clearly obeys Property 1, and a Stokes theorem argument can be used to show Property 2.  (Note that G is a 1-form and $\overline{\partial} G$ is a 2-form, and so the numerator here is a (2n-1)-form, matching the real dimension of $\partial \Omega$.)  Property 3 can also be obtained under additional assumptions on the form G, such as holomorphicity. Picking a G that obeys the non-degeneracy condition $\Delta \neq 0$ requires some work; Leray did this when $\Omega$ was strictly convex, and Henkin and Ramirez extended this to the case when $\Omega$ was strictly pseudoconvex.  In the case that $\Omega$ is given as the sublevel set $\Omega = \{ z \in {\Bbb C}^n: \rho(z) > 0 \}$ of some defining function $\rho$ (which we assume to be sufficiently smooth and nondegenerate at the boundary), the strict pseudoconvexity condition can be stated as a Hermitian definiteness condition of $\rho$ with respect to tangent complex vector fields, or more precisely that

$\displaystyle \sum_{i,j} \eta_i \overline{\eta_j} \frac{\partial^2 \rho}{\partial z_i \partial z_j}(p) > 0$ (1)

whenever p lies on the boundary of $\Omega$, and $\sum_i \eta_i \frac{\partial}{\partial z_i}$ is a complex vector field that is tangent to $\partial \Omega$ at p.

The natural analogue of the boundedness of the Cauchy integral operator for Lipschitz domains in several complex variables is then that the Cauchy-Fantappiè operator defined by Henkin and Ramirez, when restricted back to the boundary $\partial \Omega$, is bounded on $L^p(\partial \Omega)$ for $1 < p < \infty$, whenever the domain $\Omega$ is $C^{1,1}$ and strongly pseudoconvex.  This claim has not quite been proven yet, but a recent result of Lanzani and Stein (to be discussed in later lectures) establishes this under the slightly stronger assumption of $\Omega$ being $C^{1,1}$ and strongly ${\Bbb C}$-linear convex.  This has a description similar to (1), asserting that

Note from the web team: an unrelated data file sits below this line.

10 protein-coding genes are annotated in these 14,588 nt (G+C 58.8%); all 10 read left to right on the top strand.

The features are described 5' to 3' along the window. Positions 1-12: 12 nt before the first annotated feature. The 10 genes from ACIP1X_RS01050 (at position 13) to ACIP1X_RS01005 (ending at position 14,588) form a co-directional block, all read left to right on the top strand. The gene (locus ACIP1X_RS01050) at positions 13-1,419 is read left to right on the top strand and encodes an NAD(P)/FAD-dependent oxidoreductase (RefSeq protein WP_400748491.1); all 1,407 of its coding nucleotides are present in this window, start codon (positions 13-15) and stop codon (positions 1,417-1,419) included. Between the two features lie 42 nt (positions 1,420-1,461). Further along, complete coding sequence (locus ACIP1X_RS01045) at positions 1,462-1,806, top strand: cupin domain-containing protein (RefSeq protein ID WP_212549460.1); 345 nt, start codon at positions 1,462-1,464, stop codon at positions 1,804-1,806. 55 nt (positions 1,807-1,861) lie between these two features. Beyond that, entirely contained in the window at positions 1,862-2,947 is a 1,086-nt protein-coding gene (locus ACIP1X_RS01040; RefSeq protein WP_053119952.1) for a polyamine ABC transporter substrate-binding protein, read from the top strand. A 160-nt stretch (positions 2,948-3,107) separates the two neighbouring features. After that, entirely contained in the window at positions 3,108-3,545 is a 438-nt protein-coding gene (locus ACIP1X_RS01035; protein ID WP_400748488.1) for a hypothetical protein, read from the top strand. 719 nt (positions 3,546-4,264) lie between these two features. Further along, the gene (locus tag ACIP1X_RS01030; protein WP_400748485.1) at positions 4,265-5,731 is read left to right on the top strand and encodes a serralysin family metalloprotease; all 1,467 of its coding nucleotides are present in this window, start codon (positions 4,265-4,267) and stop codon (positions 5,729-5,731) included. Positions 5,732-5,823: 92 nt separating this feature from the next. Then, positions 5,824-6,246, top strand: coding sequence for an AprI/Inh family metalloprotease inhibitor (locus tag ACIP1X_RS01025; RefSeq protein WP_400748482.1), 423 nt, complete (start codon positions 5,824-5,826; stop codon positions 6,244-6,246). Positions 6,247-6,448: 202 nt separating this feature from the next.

$\displaystyle \sum_{i,j} \xi_i \xi_j \frac{\partial^2 \rho}{\partial x_i \partial x_j}(p) > 0$ (2)

whenever $\sum_i \xi_i \frac{\partial}{\partial x_i}$ is a real vector field which lies in the complex tangent space $T^{\Bbb C}_p \partial \Omega$ of $\partial \Omega$ at p (i.e. both the vector field, and i times that vector field, are tangent to the boundary).   (2) is stronger than (1) (and is implied by strict ${\Bbb R}$-linear convexity, i.e. ordinary strict convexity), but unlike (1), is not invariant under holomorphic changes of variable.  An equivalent, and more geometric, formulation of strict ${\Bbb C}$-linear convexity (assuming a suitably smooth domain) is that for any two nearby points p,q on the boundary of $\Omega$, that $\hbox{dist}(q,T_p^{\Bbb C}\partial \Omega) \geq c |p-q|^2$ for some positive constant c.

A second result of Lanzani and Stein shows that a modification of the above Cauchy-Fantappiè operator is bounded for $C^2$ strictly pseudoconvex domains.  In the other direction, an example of Barrett and Lanzani (using Reinhart domains) shows that $C^2$ cannot be replaced by $C^{2-\varepsilon}$, and it is known that things fall apart completely (even in the $C^\infty$ case) once the strong pseudoconvexity hypothesis is dropped.  (In the case of non-strict pseudoconvexity it seems that very little is currently understood.)

Due to lack of time, Eli was not able to fully describe the tools that go into these results – these will be presumably be covered in later lectures – but he mentioned that a variant of the T(1) theorem played a key role, and that one of the main new difficulties was the presence of two independent geometries which both influence the Cauchy-Fantappiè operator – the control geometry, analogous to that of the Heisenberg group, which roughly speaking reflects boundary effects – and the Euclidean geometry induced from that of ${\Bbb C}^n$, which roughly speaking reflects the effect of the interior.